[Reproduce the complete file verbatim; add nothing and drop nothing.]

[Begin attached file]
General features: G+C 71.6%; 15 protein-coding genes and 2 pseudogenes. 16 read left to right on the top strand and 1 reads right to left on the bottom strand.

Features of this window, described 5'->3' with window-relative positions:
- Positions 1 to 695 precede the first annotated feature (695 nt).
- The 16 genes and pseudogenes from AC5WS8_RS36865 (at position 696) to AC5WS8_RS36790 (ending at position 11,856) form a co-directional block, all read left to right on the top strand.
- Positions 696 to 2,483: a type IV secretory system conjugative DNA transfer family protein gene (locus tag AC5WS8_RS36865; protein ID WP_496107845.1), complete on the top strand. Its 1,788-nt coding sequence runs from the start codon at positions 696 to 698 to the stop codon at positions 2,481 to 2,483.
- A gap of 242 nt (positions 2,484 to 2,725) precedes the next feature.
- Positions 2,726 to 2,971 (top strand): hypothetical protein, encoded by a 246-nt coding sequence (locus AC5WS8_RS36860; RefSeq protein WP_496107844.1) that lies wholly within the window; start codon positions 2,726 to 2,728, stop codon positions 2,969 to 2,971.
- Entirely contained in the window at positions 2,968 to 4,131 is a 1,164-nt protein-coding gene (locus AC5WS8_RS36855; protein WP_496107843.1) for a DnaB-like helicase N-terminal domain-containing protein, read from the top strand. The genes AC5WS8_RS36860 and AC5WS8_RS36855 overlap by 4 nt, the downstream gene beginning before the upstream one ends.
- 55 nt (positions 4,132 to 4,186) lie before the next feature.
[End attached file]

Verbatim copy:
General features: G+C 71.6%; 15 protein-coding genes and 2 pseudogenes. 16 read left to right on the top strand and 1 reads right to left on the bottom strand.

Features of this window, described 5'->3' with window-relative positions:
- Positions 1 to 695 precede the first annotated feature (695 nt).
- The 16 genes and pseudogenes from AC5WS8_RS36865 (at position 696) to AC5WS8_RS36790 (ending at position 11,856) form a co-directional block, all read left to right on the top strand.
- Positions 696 to 2,483: a type IV secretory system conjugative DNA transfer family protein gene (locus tag AC5WS8_RS36865; protein ID WP_496107845.1), complete on the top strand. Its 1,788-nt coding sequence runs from the start codon at positions 696 to 698 to the stop codon at positions 2,481 to 2,483.
- A gap of 242 nt (positions 2,484 to 2,725) precedes the next feature.
- Positions 2,726 to 2,971 (top strand): hypothetical protein, encoded by a 246-nt coding sequence (locus AC5WS8_RS36860; RefSeq protein WP_496107844.1) that lies wholly within the window; start codon positions 2,726 to 2,728, stop codon positions 2,969 to 2,971.
- Entirely contained in the window at positions 2,968 to 4,131 is a 1,164-nt protein-coding gene (locus AC5WS8_RS36855; protein WP_496107843.1) for a DnaB-like helicase N-terminal domain-containing protein, read from the top strand. The genes AC5WS8_RS36860 and AC5WS8_RS36855 overlap by 4 nt, the downstream gene beginning before the upstream one ends.
- 55 nt (positions 4,132 to 4,186) lie before the next feature.